Woodworking and machine shop dust is a serious health and safety risk. In this article, we'll look at exactly what hazards this problem causes and how to select dust collection systems that will match you or your company's needs. Read on to find out about the different types of dust extraction system and how to estimate the required air flow for your particular situation.
Health and safety risks
Breathing hazard Fine woodworking dust is responsible for many hazards in the workplace. The most obvious problem is that it represents a breathing hazard. Some forms of manufactured boards use formaldehyde-based binders which are in fact a carcinogen, this is of course a huge risk to workers and should be controlled by a dust collector. Dust extraction Airborne fine dust particles can present an explosion hazard and in industries, this risk is taken very seriously. Dust extraction can prevent lying dust from presenting a slip hazard and accumulated dust near electrical outlets can present a fire hazard. With all these potential problems, it is highly recommended to use a dust collector system in your workshop to reduce and eliminate these risks.
What to look for
Audit your power tools
The first stage of the process is to audit your power tools. The higher the flow rate of an extraction system, the more dust you are able to extract. However, the limiting factor is often the size of the extraction ports on the power tools.
The smaller the extraction port, the slower the air flow and extraction power for that particular tool. For hobbyist tools, look for a minimum of 5" diameter duct and for floor standing professional tools, then a port size of 8" or larger is required.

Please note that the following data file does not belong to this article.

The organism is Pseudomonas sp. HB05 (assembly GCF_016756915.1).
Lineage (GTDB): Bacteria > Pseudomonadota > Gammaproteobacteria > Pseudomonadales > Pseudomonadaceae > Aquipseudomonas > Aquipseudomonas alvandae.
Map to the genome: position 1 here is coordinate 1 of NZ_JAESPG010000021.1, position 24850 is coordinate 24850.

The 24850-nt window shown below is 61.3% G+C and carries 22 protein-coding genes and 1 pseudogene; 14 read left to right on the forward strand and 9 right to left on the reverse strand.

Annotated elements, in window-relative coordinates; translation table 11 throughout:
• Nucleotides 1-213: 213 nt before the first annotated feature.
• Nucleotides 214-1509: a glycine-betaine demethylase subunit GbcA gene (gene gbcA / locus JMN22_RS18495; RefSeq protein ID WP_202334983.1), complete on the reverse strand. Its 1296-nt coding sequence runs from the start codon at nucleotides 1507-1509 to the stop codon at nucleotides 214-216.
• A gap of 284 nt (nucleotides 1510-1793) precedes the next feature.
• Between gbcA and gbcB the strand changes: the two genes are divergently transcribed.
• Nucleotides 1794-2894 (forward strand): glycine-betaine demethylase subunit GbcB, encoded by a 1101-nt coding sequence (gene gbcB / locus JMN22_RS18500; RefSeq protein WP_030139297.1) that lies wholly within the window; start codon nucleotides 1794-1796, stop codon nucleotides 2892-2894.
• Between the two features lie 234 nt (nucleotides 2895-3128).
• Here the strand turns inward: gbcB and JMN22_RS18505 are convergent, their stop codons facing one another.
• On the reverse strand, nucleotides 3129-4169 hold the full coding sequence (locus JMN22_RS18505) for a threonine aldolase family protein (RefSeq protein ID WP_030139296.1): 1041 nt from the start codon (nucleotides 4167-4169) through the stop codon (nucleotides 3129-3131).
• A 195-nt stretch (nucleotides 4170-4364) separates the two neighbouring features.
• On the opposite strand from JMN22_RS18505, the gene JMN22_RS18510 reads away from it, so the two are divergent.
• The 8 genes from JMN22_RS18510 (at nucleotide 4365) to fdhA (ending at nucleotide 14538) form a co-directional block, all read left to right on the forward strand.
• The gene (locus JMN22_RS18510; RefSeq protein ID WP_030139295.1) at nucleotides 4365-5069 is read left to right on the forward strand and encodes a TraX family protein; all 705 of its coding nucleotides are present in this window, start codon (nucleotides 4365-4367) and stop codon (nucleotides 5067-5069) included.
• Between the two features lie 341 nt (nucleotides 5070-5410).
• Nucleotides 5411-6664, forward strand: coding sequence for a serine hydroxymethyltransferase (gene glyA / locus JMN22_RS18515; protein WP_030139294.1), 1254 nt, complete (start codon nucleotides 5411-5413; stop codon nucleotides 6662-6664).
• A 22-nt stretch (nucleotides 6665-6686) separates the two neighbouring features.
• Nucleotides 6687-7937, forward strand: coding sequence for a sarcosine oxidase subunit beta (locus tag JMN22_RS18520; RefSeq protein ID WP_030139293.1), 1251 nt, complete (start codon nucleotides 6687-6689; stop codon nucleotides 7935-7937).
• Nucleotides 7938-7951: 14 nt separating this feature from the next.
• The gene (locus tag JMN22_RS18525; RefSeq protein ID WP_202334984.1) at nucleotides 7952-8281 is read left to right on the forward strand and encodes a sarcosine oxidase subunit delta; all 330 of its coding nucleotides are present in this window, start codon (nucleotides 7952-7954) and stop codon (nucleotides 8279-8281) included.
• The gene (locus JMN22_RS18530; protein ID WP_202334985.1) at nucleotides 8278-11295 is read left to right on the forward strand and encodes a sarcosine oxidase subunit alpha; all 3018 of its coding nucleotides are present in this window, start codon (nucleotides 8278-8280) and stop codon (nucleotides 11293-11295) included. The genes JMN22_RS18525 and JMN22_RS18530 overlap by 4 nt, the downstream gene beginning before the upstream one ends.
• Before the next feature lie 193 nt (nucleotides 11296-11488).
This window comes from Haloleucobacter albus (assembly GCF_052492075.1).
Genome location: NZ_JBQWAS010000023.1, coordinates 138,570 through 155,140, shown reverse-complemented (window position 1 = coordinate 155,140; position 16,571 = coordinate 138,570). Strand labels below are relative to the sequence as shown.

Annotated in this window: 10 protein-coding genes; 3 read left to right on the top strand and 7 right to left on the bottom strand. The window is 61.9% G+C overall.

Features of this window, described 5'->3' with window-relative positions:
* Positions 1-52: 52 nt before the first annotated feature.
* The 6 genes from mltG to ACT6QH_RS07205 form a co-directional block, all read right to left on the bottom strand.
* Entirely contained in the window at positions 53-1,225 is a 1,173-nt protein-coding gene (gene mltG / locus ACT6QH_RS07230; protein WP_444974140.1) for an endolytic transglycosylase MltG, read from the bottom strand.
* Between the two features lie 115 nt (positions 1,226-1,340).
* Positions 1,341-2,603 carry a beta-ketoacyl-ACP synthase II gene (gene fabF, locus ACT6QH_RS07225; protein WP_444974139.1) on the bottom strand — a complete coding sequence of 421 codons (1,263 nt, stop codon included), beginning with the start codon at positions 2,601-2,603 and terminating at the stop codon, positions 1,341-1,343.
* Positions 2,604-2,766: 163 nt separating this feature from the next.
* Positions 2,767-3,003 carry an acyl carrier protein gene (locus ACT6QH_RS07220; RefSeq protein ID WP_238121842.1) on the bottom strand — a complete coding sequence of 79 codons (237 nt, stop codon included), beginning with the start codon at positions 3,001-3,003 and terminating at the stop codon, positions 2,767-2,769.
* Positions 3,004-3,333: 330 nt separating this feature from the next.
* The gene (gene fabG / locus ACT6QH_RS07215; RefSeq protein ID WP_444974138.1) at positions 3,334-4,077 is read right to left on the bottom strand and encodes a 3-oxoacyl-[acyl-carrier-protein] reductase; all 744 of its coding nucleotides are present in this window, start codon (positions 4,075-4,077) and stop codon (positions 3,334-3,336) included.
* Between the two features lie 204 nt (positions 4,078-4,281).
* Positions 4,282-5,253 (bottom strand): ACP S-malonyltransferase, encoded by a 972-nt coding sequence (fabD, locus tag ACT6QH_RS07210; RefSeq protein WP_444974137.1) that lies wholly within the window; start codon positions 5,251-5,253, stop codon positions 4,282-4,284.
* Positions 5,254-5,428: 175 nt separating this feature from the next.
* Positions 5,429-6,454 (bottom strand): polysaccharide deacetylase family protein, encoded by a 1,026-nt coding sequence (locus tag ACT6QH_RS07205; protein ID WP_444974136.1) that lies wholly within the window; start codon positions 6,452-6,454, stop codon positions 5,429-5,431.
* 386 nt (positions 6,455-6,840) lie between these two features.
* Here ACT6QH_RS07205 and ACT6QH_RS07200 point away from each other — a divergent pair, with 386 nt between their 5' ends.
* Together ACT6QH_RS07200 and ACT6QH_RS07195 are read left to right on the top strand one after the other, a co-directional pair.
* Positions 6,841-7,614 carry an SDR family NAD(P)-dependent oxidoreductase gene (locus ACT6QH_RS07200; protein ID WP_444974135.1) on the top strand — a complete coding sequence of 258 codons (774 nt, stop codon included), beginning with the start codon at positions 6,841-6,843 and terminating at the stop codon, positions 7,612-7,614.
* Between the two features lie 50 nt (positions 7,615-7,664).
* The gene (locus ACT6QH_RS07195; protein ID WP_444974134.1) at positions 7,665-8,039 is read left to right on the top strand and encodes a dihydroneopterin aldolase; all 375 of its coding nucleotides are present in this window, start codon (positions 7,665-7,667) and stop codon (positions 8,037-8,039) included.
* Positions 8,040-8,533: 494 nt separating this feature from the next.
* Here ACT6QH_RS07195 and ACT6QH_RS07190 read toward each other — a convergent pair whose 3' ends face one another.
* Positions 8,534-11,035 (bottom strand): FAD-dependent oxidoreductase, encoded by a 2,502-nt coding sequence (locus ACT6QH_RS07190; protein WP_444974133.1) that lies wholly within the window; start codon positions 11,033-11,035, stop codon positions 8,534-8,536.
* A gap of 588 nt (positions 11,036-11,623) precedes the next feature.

Dust collection unit The next stage is to choose a dust collection unit with a quality filtration system. Cyclone separators, which are essentially large versions of the Dyson vacuum cleaner provide the best extraction system, but like all systems they need filters. HEPA The best quality filters are HEPA but they will cost more than stock filters. These filters will remove not only large particles which you can see around the shop, but also the smaller fine dust particles that can cause long-term chronic breathing problems. When you have identified the type of extraction system that you need, possibly by calling on the advice from a professional from the health and safety executive, you will need to have the unit properly installed. Consider having your dust filtration system interlocked into your machine's operation so that it can be used. The final consideration is one of training. Make sure that all employees are aware of and know how to use the system.